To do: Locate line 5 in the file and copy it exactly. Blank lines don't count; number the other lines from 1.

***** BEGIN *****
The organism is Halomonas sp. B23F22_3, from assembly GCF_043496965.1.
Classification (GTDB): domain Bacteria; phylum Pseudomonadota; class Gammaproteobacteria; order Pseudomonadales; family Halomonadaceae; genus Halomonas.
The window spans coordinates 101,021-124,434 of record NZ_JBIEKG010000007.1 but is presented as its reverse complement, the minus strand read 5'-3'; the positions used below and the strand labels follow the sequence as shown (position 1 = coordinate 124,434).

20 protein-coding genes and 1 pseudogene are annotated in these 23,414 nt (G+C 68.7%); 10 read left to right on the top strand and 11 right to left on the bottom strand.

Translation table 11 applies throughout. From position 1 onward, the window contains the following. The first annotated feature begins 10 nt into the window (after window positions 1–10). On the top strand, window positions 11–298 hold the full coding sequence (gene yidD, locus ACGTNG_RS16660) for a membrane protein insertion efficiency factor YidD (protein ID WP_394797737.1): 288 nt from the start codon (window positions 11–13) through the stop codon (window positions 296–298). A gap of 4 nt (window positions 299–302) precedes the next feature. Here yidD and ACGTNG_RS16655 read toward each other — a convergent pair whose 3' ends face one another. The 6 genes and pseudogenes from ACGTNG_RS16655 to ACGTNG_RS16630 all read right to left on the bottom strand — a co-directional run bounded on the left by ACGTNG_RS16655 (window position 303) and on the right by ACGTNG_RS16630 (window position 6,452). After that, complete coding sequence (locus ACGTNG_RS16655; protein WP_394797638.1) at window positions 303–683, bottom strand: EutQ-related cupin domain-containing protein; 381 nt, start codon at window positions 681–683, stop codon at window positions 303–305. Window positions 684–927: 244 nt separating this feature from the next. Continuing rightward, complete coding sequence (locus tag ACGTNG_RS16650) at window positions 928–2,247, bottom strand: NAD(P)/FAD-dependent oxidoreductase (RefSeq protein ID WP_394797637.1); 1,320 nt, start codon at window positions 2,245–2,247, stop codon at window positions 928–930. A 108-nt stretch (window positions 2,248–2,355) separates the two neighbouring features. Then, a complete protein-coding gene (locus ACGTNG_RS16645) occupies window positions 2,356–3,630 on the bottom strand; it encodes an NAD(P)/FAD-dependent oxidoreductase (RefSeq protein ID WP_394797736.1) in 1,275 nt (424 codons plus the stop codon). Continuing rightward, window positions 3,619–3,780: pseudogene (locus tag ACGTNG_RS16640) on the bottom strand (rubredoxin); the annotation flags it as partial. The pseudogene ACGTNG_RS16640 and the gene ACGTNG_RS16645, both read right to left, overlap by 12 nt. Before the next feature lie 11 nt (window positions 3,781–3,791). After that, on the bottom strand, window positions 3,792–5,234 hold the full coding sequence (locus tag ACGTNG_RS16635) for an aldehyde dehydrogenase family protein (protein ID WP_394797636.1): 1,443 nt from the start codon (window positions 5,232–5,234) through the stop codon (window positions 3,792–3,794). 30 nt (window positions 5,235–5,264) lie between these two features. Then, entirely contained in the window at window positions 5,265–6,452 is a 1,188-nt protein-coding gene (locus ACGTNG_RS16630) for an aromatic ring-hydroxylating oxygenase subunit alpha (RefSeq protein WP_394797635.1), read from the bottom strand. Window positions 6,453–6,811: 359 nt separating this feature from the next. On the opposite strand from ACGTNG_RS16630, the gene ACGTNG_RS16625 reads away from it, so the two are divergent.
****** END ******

Translation table 11 applies throughout. From position 1 onward, the window contains the following. The first annotated feature begins 10 nt into the window (after window positions 1–10). On the top strand, window positions 11–298 hold the full coding sequence (gene yidD, locus ACGTNG_RS16660) for a membrane protein insertion efficiency factor YidD (protein ID WP_394797737.1): 288 nt from the start codon (window positions 11–13) through the stop codon (window positions 296–298). A gap of 4 nt (window positions 299–302) precedes the next feature. Here yidD and ACGTNG_RS16655 read toward each other — a convergent pair whose 3' ends face one another. The 6 genes and pseudogenes from ACGTNG_RS16655 to ACGTNG_RS16630 all read right to left on the bottom strand — a co-directional run bounded on the left by ACGTNG_RS16655 (window position 303) and on the right by ACGTNG_RS16630 (window position 6,452). After that, complete coding sequence (locus ACGTNG_RS16655; protein WP_394797638.1) at window positions 303–683, bottom strand: EutQ-related cupin domain-containing protein; 381 nt, start codon at window positions 681–683, stop codon at window positions 303–305. Window positions 684–927: 244 nt separating this feature from the next. Continuing rightward, complete coding sequence (locus tag ACGTNG_RS16650) at window positions 928–2,247, bottom strand: NAD(P)/FAD-dependent oxidoreductase (RefSeq protein ID WP_394797637.1); 1,320 nt, start codon at window positions 2,245–2,247, stop codon at window positions 928–930. A 108-nt stretch (window positions 2,248–2,355) separates the two neighbouring features. Then, a complete protein-coding gene (locus ACGTNG_RS16645) occupies window positions 2,356–3,630 on the bottom strand; it encodes an NAD(P)/FAD-dependent oxidoreductase (RefSeq protein ID WP_394797736.1) in 1,275 nt (424 codons plus the stop codon). Continuing rightward, window positions 3,619–3,780: pseudogene (locus tag ACGTNG_RS16640) on the bottom strand (rubredoxin); the annotation flags it as partial. The pseudogene ACGTNG_RS16640 and the gene ACGTNG_RS16645, both read right to left, overlap by 12 nt. Before the next feature lie 11 nt (window positions 3,781–3,791). After that, on the bottom strand, window positions 3,792–5,234 hold the full coding sequence (locus tag ACGTNG_RS16635) for an aldehyde dehydrogenase family protein (protein ID WP_394797636.1): 1,443 nt from the start codon (window positions 5,232–5,234) through the stop codon (window positions 3,792–3,794). 30 nt (window positions 5,235–5,264) lie between these two features. Then, entirely contained in the window at window positions 5,265–6,452 is a 1,188-nt protein-coding gene (locus ACGTNG_RS16630) for an aromatic ring-hydroxylating oxygenase subunit alpha (RefSeq protein WP_394797635.1), read from the bottom strand. Window positions 6,453–6,811: 359 nt separating this feature from the next. On the opposite strand from ACGTNG_RS16630, the gene ACGTNG_RS16625 reads away from it, so the two are divergent.